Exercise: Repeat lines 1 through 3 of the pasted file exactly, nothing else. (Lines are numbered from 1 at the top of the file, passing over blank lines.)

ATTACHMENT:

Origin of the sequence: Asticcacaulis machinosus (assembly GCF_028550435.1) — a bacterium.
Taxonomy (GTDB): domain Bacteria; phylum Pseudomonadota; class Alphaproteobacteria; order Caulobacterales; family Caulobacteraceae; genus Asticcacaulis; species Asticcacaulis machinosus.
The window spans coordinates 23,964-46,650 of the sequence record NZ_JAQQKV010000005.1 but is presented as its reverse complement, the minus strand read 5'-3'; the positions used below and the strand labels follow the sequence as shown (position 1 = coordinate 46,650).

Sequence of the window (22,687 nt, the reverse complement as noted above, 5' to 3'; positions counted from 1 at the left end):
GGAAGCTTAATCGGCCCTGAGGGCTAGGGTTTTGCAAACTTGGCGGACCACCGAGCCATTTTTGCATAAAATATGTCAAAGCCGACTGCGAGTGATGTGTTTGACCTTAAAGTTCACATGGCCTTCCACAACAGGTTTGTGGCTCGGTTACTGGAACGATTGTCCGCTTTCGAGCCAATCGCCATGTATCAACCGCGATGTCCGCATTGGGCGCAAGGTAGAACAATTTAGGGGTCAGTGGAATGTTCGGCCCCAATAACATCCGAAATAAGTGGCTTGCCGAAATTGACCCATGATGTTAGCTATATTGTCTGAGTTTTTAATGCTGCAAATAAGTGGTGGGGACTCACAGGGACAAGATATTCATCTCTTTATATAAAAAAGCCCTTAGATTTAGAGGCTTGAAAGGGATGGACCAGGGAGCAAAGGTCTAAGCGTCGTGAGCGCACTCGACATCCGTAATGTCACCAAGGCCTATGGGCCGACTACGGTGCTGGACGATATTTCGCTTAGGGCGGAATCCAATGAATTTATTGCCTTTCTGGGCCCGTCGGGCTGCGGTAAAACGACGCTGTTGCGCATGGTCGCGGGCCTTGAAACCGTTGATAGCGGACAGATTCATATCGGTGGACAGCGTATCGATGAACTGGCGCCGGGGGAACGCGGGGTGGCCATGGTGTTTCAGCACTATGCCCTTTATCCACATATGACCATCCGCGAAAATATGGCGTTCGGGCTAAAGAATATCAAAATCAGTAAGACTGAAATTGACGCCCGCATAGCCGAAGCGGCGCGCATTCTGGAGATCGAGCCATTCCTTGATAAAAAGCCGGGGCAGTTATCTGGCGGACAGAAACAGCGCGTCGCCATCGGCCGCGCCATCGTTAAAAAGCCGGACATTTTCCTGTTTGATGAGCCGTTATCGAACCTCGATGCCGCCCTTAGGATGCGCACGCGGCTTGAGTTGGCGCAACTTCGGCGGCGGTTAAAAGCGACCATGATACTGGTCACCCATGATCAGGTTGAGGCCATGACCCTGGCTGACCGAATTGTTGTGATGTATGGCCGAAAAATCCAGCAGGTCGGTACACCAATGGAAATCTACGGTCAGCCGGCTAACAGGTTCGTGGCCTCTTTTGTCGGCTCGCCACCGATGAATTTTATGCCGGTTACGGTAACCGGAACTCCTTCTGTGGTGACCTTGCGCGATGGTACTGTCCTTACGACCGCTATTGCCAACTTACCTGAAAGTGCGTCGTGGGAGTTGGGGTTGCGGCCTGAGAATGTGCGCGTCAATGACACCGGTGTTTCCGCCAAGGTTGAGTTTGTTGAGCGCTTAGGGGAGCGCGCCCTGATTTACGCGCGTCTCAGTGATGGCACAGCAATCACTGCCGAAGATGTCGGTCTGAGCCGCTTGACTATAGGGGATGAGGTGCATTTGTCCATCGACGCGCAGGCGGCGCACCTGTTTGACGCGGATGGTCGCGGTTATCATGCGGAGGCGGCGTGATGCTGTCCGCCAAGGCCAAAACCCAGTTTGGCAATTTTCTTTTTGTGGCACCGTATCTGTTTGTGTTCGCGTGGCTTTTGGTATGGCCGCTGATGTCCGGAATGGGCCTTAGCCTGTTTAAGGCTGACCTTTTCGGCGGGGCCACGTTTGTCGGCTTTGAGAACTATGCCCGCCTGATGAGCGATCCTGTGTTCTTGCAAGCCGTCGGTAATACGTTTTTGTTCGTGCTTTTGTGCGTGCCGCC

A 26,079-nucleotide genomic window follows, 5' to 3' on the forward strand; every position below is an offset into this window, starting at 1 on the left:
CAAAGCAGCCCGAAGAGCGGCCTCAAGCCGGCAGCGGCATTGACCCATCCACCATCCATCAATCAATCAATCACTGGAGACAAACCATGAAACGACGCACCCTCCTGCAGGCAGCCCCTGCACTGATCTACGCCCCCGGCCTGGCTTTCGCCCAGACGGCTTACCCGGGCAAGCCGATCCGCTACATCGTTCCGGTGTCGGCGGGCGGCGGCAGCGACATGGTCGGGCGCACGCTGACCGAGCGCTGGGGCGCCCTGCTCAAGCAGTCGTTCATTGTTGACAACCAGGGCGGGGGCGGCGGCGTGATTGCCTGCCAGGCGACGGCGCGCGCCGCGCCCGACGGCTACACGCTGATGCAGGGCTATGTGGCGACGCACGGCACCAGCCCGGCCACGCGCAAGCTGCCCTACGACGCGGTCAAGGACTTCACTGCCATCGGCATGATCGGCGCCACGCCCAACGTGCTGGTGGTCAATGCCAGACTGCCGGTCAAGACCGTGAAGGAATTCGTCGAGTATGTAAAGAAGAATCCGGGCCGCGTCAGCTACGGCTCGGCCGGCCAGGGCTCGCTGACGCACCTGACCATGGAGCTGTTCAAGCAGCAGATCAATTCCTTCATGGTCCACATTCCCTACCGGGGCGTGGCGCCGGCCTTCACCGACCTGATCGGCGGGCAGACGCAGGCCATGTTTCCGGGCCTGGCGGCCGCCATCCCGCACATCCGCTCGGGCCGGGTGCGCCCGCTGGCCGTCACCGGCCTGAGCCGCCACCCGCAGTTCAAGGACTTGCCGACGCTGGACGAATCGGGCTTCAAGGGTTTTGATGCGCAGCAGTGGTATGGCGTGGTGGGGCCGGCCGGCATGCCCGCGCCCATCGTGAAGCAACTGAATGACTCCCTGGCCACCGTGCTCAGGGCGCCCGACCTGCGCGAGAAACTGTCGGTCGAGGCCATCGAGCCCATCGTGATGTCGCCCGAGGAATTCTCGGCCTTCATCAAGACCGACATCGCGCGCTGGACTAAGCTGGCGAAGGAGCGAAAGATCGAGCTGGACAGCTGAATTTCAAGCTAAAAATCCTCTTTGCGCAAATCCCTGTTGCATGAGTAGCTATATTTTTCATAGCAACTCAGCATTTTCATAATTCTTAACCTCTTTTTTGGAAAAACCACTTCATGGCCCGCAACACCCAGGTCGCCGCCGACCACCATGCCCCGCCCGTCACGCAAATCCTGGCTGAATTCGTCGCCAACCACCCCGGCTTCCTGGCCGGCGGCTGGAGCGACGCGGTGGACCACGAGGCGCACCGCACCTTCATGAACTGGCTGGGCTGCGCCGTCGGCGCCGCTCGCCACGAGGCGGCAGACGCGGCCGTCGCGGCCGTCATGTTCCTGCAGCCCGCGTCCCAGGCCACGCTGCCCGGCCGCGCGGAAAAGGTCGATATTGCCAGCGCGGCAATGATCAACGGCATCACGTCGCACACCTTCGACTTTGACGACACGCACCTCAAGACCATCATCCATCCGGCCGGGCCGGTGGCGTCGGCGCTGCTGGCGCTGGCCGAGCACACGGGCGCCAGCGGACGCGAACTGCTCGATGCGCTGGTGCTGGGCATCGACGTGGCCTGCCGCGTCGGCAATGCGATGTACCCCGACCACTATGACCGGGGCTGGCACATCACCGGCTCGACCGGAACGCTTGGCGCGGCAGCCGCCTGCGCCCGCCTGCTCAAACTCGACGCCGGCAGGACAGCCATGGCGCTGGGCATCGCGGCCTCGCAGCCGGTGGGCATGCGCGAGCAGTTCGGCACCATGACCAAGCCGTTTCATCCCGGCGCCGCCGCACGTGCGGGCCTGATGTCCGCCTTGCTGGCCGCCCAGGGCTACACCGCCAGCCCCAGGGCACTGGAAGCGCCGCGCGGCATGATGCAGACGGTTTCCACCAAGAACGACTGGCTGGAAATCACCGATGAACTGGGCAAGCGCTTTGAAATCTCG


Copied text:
Origin of the sequence: Asticcacaulis machinosus (assembly GCF_028550435.1) — a bacterium.
Taxonomy (GTDB): domain Bacteria; phylum Pseudomonadota; class Alphaproteobacteria; order Caulobacterales; family Caulobacteraceae; genus Asticcacaulis; species Asticcacaulis machinosus.
The window spans coordinates 23,964-46,650 of the sequence record NZ_JAQQKV010000005.1 but is presented as its reverse complement, the minus strand read 5'-3'; the positions used below and the strand labels follow the sequence as shown (position 1 = coordinate 46,650).